This comment deserved some expansion. Let the fur fly.
Does this mean we can stop now?
Can the pain finally end?
What pain? If it’s painful, stop doing that. Feel better now? Great!
Can we have integers that really are integers and not integers modulo 2 to the power of (something indefinite-1)?
We did that in the 60s. Remember BCD-based computing? It sucked real hard. A modern “bignum” architecture might be interesting, but its numerics would be toasted in performance-sensitive applications like graphics. You could go “floats everywhere” as long as you don’t care about correct answers.
Really, numerics are a small part of life to a programmer. Mostly what I deal with are packing and unpacking issues; I don’t worry about addition or multiplication, I worry about this-fitting-into-that, what transformations are made on data, and how to abstract stuff. At the end of the day, if I need a 64 bit something, I’ll make it so.
Can we have char’s that are signed, or unsigned, I mean can’t we just decide!
Agree with you here. This is a continuing irritation (however, it does not keep me awake at night).
Can we finally admit “unsigned” is just a storage space optimization?
Only if you can cram an extra kilobyte or so into the embedded system I worked on six years ago. [This will seem to contradict my earlier statement about “just make that sucker 64 bits,” but engineering is all about cost tradeoffs, and knowing when to make them.]
Can we have garbage collection please? That stuff was done and sorted a decade ago!
Excellent, I can allocate memory in my interrupt handlers now! It’s solved only if you have a runtime available that supports GC — if you are writing performance-sensitive code, or systems-level stuff, you don’t have this facility available. [Now would be a great time to point out the research paper I missed on doing incremental GC from within an interrupt handler or something.]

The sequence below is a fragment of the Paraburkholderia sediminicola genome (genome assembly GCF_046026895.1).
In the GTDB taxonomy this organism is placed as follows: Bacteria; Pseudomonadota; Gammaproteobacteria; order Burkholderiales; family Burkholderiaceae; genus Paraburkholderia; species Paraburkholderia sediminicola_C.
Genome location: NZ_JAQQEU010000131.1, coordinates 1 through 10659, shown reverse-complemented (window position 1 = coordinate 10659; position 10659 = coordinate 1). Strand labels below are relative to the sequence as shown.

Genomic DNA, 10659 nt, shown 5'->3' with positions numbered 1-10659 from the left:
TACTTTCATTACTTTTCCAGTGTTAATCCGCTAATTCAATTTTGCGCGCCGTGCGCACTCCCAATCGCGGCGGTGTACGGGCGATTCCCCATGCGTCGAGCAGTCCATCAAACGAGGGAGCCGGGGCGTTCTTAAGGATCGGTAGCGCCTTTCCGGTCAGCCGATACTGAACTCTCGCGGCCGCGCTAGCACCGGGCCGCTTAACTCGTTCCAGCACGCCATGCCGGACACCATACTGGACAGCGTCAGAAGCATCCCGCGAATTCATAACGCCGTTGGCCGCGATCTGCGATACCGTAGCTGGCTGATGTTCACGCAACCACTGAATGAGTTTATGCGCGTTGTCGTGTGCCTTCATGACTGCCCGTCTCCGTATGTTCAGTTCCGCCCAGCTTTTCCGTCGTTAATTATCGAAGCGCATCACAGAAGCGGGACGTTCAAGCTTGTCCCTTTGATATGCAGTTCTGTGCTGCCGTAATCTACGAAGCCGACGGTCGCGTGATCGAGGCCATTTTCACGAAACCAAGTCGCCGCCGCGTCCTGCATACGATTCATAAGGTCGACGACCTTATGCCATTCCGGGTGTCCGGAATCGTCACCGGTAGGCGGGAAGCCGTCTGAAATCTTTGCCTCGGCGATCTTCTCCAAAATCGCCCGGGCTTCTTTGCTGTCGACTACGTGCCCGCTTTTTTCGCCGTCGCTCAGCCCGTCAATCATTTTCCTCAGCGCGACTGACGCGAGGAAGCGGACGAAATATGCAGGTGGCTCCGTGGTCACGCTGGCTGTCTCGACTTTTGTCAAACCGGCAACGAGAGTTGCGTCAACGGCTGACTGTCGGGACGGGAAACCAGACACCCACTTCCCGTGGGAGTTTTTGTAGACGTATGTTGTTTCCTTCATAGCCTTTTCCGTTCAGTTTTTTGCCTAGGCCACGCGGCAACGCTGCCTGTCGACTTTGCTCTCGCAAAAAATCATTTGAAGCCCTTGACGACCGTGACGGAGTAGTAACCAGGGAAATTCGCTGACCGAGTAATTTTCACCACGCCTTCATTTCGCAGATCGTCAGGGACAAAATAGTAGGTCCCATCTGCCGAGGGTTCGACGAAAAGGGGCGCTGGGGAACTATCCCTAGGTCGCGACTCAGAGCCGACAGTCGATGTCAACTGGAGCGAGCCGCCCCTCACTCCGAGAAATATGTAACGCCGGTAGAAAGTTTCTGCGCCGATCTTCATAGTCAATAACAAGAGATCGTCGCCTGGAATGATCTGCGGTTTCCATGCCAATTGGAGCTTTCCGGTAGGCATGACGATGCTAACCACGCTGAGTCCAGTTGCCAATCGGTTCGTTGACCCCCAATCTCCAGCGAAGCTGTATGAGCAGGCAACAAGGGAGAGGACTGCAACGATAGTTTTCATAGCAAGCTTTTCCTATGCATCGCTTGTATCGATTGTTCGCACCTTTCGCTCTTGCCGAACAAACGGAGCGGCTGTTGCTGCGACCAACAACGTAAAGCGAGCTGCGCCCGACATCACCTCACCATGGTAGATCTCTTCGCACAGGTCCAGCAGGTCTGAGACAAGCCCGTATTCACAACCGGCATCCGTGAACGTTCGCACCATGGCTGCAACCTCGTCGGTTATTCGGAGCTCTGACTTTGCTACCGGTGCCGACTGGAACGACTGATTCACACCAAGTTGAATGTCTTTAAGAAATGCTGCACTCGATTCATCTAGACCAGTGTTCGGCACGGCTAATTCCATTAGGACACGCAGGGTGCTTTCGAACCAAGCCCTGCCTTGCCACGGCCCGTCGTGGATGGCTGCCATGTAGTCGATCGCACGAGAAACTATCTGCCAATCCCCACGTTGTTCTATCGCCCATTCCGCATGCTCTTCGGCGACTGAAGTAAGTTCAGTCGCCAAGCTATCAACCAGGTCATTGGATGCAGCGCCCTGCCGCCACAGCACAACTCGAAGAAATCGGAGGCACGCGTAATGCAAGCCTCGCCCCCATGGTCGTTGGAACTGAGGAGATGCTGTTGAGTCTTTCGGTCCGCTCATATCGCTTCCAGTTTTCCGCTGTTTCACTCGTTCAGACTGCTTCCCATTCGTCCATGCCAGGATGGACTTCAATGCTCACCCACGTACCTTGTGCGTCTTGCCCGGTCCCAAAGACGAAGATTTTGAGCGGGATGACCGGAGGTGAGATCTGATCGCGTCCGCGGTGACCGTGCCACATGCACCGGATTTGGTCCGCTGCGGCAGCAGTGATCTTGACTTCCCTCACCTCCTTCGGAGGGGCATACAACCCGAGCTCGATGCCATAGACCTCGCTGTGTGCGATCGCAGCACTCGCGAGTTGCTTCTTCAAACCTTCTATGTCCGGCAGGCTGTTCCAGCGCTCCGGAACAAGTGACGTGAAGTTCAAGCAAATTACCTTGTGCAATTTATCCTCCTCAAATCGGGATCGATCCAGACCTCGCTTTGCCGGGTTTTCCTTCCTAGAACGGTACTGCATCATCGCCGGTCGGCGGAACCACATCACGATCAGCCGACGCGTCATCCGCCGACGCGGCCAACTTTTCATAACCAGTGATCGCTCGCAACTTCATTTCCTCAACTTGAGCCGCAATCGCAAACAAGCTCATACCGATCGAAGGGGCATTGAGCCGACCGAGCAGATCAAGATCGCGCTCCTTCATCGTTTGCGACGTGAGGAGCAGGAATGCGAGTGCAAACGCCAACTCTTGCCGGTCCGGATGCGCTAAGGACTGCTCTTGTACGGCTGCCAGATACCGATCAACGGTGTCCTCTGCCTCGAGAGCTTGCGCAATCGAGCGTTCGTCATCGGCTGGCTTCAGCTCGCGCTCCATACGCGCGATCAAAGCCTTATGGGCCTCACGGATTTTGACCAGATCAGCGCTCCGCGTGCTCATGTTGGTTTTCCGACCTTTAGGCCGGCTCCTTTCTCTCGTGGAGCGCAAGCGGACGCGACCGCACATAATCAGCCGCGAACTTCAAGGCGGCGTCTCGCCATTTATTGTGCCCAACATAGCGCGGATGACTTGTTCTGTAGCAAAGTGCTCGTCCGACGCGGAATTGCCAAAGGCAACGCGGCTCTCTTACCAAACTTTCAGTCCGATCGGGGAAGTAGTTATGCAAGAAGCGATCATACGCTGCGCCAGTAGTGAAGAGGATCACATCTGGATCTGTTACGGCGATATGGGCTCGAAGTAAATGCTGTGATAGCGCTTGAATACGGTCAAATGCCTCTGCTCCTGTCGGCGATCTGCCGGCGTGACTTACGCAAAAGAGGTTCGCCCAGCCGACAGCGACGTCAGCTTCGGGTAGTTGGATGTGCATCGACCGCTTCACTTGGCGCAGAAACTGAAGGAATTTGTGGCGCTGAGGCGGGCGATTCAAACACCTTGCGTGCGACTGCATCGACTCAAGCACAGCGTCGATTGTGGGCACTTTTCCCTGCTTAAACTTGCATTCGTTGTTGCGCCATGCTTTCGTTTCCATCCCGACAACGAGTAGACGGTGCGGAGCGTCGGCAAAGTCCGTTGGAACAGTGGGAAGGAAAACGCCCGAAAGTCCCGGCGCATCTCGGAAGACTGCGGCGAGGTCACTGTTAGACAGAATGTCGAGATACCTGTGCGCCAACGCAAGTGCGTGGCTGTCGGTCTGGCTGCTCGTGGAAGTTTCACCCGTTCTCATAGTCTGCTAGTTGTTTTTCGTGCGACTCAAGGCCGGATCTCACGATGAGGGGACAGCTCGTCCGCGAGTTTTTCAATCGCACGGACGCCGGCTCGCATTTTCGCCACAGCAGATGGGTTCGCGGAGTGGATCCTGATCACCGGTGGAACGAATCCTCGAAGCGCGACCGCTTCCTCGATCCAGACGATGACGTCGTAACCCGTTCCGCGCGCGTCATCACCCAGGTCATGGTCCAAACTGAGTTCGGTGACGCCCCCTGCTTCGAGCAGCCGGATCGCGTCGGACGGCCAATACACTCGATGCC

I still seriously like LISP machines . . . but only a few years ago learned that most of them spent their lives running with GC turned off.
Can we have a sane way of specifying, packing and unpacking serialized data?
This is a well-solved problem. Actually, it’s a great class of what I like to call a “too-solved” problem; in all probability there are millions of ways to pack and upack serialized data, thousands that are robust enough to call “real,” and of these a few are standard. However, the standard ones mostly suck.
The way to stop this collective madness is, of course, to get a committee on that and get a decent standard together. No, wait . . . . you wanted sane.
The last time we did that we got XML, and no, the pain has not ended. Indeed, I would echo your whole comment, but change “C” to “XML” and poise a knife over my wrist.
Can we all just stop using C! Pretty Please!
Thank you for asking nicely. However, the answer is: No, not today. However, many problems that would once have been madness to use a higher-level language for are now perfectly reasonable to write in (say) C# or Java or Erlang. Or Visual Basic, for that matter.
I expect the use of C to erode over the next few decades, but I do not think we will ever be utterly rid of it. I have seen interesting environments (LISP or C# on bare metal) that look promising, and the idea is frankly exciting, but we’re not there yet.